Over 1,850 years ago Polycarp, a disciple of the Apostle John and ordained by him as the bishop of Smyrna, was on trial for refusing to burn incense to the Roman Emperor. In response to his accusers’ offer to renounce Christ in exchange for his pardon he said, “Eighty and six years I have served Him, and He has done me no wrong. How then can I blaspheme my King and Savior? You threaten me with a fire that burns for a season, and after a little while is quenched; but you are ignorant of the fire of everlasting punishment that is prepared for the wicked.” He was that very day burned at the stake and pierced with a spear.

Nearly 500 years ago Martin Luther was summoned to appear before Emperor Charles V to defend what he had taught and written in defense of the purity of the Gospel. He had hoped to have an opportunity to defend his ideas, but the Emperor was not interested in hearing it and would only accept an absolute recantation. What opportunity Luther did have to speak he ended with these words, “Unless I am convinced by the testimony of the Holy Scriptures or by evident reason … I consider myself convicted by the testimony of Holy Scripture, which is my basis; my conscience is captive to the Word of God. Thus I cannot and will not recant, because acting against one’s conscience is neither safe nor sound. God help me. Amen.”

Just 54 years ago the namesake of the great reformer Martin Luther was unjustly arrested for interposing on behalf of the oppressed at the height of the struggle for civil rights. From his cell, the Rev. Martin Luther King Jr. wrote The Letter from Birmingham Jail, calling upon the clergy of the nation to rise up and end the evil of racial discrimination. This letter galvanized support and turned the tide in the struggle. In it he wrote, “I submit that an individual who breaks a law that conscience tells him is unjust, and willingly accepts the penalty by staying in jail to arouse the conscience of the community over an injustice, is in reality expressing the very highest respect for the law.”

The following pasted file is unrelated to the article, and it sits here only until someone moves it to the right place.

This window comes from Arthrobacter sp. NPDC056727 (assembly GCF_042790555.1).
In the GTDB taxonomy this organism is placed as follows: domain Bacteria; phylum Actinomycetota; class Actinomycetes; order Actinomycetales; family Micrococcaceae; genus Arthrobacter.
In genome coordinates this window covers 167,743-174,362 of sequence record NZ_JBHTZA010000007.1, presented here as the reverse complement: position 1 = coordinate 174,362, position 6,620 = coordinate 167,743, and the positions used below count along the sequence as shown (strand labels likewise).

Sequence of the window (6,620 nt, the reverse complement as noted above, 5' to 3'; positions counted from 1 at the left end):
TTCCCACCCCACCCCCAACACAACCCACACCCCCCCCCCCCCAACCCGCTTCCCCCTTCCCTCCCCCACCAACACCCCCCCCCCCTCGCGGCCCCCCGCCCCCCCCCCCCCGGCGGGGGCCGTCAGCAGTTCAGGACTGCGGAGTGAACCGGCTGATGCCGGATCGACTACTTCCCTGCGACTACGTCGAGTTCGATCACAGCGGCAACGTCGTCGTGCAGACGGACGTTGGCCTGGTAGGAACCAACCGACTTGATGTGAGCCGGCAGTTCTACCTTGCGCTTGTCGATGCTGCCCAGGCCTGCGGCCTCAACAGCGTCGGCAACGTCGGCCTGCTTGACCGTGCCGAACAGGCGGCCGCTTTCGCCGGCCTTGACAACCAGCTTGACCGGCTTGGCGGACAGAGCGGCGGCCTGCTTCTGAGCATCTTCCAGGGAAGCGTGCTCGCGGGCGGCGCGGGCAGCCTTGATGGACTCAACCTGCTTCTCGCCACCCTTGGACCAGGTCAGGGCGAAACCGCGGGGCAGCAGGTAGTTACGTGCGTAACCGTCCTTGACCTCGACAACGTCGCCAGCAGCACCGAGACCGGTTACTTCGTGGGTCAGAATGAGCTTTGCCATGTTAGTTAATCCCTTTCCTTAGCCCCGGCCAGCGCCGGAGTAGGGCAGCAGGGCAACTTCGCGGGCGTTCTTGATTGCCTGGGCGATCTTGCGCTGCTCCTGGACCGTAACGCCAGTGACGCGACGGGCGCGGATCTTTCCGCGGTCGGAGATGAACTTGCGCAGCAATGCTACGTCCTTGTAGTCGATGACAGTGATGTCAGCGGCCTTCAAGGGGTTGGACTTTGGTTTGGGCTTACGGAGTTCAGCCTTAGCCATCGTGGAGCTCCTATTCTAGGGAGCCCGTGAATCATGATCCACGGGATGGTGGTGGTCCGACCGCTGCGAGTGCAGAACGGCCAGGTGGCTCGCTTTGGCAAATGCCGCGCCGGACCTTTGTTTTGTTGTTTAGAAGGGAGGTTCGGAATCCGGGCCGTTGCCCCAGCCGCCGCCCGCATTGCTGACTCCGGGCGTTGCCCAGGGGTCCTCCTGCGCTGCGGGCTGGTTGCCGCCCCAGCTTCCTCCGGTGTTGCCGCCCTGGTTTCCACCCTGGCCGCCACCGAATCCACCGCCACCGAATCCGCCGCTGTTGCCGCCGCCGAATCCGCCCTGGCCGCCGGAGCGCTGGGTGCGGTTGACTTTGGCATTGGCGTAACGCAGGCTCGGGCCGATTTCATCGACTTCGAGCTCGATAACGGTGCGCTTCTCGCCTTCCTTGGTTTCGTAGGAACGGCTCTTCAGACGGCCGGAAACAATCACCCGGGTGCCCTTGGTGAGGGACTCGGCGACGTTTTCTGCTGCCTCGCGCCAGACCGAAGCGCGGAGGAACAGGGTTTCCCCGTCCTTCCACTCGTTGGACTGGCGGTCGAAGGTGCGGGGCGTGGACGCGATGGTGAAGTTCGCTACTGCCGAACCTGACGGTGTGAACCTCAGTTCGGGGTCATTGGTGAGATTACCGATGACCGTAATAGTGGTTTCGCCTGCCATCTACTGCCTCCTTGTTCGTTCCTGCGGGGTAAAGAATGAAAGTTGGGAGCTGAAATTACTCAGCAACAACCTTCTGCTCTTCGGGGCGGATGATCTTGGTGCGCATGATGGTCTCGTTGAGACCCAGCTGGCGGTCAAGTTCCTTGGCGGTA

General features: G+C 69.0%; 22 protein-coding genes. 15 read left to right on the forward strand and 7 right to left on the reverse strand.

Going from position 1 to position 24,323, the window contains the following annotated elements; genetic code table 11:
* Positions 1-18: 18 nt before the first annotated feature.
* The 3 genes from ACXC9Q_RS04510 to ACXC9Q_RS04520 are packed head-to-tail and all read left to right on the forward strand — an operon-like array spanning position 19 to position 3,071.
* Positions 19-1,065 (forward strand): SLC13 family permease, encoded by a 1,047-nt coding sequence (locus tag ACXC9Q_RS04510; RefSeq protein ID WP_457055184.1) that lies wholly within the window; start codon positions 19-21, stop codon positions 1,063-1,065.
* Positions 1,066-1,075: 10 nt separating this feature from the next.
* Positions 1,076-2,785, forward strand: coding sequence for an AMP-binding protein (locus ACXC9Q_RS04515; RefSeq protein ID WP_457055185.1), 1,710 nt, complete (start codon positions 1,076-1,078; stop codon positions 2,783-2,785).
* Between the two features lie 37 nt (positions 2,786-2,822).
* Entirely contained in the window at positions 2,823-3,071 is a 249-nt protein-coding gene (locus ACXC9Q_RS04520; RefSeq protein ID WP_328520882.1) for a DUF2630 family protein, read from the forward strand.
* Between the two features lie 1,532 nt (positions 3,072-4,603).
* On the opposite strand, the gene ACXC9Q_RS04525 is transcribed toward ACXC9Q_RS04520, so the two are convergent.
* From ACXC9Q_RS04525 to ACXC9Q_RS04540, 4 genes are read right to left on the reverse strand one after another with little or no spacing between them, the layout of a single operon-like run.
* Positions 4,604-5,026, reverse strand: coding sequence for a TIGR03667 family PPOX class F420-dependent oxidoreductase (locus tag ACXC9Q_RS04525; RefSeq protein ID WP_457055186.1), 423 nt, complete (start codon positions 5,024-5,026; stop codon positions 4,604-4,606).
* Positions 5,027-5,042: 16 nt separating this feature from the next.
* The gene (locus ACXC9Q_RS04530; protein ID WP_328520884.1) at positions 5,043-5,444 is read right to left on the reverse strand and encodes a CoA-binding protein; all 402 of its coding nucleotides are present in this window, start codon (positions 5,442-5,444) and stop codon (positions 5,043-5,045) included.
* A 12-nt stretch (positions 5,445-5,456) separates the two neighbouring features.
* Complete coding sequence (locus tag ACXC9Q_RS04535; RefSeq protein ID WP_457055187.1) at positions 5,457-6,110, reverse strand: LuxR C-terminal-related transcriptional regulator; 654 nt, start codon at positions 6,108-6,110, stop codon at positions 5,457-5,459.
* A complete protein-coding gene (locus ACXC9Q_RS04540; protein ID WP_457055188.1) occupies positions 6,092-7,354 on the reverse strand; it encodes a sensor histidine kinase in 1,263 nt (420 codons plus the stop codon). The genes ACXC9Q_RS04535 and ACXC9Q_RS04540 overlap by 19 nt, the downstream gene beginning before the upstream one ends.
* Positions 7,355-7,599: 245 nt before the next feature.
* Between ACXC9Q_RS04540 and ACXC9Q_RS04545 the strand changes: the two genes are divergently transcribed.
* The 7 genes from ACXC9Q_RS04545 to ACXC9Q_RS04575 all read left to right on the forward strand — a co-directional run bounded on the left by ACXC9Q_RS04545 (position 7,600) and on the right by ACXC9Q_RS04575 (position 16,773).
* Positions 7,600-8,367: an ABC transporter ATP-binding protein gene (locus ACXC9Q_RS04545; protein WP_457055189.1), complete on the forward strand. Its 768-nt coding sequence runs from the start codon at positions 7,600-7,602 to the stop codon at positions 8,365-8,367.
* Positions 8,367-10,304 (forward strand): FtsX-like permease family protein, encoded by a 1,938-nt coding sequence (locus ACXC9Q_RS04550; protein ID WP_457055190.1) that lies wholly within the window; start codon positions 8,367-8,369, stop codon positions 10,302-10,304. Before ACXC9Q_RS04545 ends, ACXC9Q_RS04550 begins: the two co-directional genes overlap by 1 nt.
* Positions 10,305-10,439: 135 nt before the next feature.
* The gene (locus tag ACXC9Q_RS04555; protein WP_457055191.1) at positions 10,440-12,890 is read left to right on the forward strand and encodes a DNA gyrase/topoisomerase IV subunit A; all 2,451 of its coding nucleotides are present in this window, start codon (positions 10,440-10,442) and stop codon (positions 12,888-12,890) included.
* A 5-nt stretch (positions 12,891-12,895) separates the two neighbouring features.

The History of the people of God is replete with accounts of their many conflicts with unjust and immoral rulers and laws. Rather than tolerating the evils of their day, they simply said, “No!” and backed up their protestation by willingly laying down their lives. I believe that submission to human authority should be one of the marks of God’s people (1 Pet. 2:13-14). But submission should not be confused with obedience, they are not the same. Absolute obedience is owed to no man but to God alone. This is a great and, I fear, often forgotten part of our heritage—a heritage of fearlessly rebuking tyrants, refusing to obey ungodly decrees, and abolishing the ancient evils of slavery, human sacrifice, infanticide, the oppression of women, and other wicked practices.

These are facts that should inspire us all to act, as the Holy Spirit directs, in accord with our conscience to end the greatest evil of our day—abortion.